Antony and Cleopatra Notes & Analysis
The free Antony and Cleopatra notes include comprehensive information and analysis to help you understand the book. These free notes consist of about 57 pages (16,991 words) and contain the following sections:
Antony and Cleopatra Plot Summary
Mark Antony has been spending his time in Egypt with his mistress, Cleopatra, and neglecting his duties as part of the triumvirate of Rome. His wife, Fulvia, dies, and Octavius Caesar and Lepidus send word that he must return immediately to help them against the threat of Sextus Pompeius, who is building a very strong navy. Despite the assurances by Domitus Enobarbus that Antony is obviously meant to stay in Egypt with Cleopatra, he decides to leave nonetheless. When he tells Cleopatra that he must leave, she becomes upset and accuses him of not caring about her; he informs her of Fulvia's death, which she then uses to prove that he is fickle and will treat her death as lightly as he treated his wife's. She tells him he should leave, and he does, assuring her that his heart will stay with her. When he is gone, she sends him messengers every day to prove the scope of her love.
Pompey is building his forces to defeat the triumvirate, and is pleased that Antony is out of the way, being in Egypt. He receives news that Antony is going to Rome, and he hopes that Antony and Caesar will fight with each other, leaving them more vulnerable for him to take over. When Antony returns to Rome, he finds that his relationship with Caesar is very unstable; both his wife and his brother had made wars against Caesar, and the only way to make peace is to marry Caesar's sister, Octavia, to forge a family relationship. Agrippa and Maecenas talk with Enobarbus about Cleopatra; he tells them that she is so unique and wonderful that there is no way Antony could stay faithful to Octavia. When Cleopatra receives the news about the marriage to Octavia, she is outraged and beats the messenger, then sends for word on what Octavia is like, to reassure herself that she is a better woman. Caesar and Antony have offered Pompey the chance to be their ally, promising if they fight they will win, and he somewhat reluctantly accepts their offer. All of the men celebrate this new alliance.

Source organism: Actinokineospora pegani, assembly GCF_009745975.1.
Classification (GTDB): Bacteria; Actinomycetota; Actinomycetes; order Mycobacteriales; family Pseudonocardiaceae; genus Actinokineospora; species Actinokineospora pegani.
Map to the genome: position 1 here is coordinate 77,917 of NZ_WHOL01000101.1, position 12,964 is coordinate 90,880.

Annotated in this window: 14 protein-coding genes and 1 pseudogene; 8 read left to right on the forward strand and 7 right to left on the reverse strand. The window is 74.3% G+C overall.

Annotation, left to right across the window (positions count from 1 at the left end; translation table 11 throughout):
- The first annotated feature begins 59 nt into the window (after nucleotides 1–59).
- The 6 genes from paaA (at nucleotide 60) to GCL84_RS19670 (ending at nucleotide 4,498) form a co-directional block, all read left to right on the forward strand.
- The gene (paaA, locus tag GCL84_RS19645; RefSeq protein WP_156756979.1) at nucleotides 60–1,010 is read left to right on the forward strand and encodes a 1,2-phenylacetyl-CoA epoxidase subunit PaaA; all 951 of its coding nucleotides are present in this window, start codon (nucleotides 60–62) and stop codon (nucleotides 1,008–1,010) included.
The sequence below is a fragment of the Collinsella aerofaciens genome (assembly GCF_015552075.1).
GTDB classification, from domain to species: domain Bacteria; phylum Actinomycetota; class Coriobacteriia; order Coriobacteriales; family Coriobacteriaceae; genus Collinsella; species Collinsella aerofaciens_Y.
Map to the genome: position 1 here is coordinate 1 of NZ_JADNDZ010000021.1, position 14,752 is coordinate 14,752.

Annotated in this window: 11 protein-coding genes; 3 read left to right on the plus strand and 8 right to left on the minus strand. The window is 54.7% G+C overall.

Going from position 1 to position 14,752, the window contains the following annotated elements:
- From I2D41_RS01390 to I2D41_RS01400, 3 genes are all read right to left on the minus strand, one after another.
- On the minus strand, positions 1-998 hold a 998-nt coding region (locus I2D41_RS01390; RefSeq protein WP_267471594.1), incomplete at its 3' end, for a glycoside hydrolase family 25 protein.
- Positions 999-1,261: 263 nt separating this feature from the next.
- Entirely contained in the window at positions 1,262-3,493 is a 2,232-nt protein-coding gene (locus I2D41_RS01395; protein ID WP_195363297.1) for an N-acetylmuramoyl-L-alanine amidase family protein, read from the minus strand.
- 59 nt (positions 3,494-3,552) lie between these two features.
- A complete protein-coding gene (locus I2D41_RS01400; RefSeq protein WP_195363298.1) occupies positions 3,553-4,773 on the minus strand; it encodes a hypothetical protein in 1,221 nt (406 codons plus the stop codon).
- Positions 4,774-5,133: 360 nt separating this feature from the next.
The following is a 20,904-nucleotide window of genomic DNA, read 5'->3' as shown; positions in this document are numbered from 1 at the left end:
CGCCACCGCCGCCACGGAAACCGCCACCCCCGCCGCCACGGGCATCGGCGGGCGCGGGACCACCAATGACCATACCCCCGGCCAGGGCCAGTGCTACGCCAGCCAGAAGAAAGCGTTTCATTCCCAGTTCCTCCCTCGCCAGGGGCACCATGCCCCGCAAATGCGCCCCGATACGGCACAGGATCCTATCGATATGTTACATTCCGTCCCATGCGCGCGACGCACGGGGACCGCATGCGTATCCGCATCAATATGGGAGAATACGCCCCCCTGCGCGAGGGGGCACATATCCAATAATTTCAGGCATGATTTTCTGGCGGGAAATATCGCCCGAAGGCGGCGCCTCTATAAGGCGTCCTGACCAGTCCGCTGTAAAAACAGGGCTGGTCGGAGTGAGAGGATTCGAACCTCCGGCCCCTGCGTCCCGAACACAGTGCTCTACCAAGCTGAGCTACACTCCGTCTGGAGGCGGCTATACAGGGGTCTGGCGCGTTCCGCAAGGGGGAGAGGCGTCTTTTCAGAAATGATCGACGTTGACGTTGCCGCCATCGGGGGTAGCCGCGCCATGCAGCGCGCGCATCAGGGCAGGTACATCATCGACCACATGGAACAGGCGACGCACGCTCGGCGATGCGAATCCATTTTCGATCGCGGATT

Pacorus, the son of Orodes, the King of Parthia, has been killed in order to revenge the death of Marcus Crassus. Tensions mount between Antony and Caesar, they fight against each other, and Antony goes back to rule with Cleopatra in Egypt. Caesar and Lepidus defeat Pompey, breaking the alliance, and Caesar puts Lepidus in prison. Octavia goes to Caesar, torn between her husband and her brother, and she is informed that Antony is living with his mistress, when she thought he was in Athens. She joins her brother, and Caesar challenges Antony to a sea battle, for which Antony is not prepared, but fights nonetheless. He employs sixty of Cleopatra's ships; in battle they are overpowered, her ships flee, and Antony follows dishonorably. He must now appease Caesar. In order to keep her kingdoms, Cleopatra tells Thidias, a messenger sent by Caesar, that she was cajoled into helping Antony out of fear. When Antony hears of this he beats the messenger, and then he and Cleopatra reconcile and he promises her that the next day he will battle Caesar again and win.
Enobarbus leaves Antony to go to Caesar's side, as it is evident who has the advantage, but his guilt overpowers him and he commits suicide because he cannot live with his disloyalty to Antony. The land battle between Antony and Caesar at first seems to be to Antony's advantage, but then Caesar attacks by sea and many of Antony's men go over to Caesar's side, ending in a victory for Caesar. Antony blames Cleopatra for betraying him, and wishes her dead. She is heartbroken by his accusation and pretends to be dead to see how he will react. Upon hearing of her death, Antony tries to kill himself by falling on his sword, but he does not die right away; he is brought to Cleopatra, having heard too late that she is truly alive, and he dies in her arms, while she proclaims how honorable he was.
Caesar attempts to capture Cleopatra alive to make a show of his victory over her, but she explains her situation to Dolabella, one of Caesar's followers, who takes pity on her and arranges for her to commit suicide as she desires. A clown enters her chamber before she is to be taken away by Caesar, bringing a basket of figs in which there is a poisonous asp which Cleopatra uses to kill herself. Caesar finds her dead, along with her attendants, and arranges to have a funeral for her, burying her next to Antony, before returning to Rome.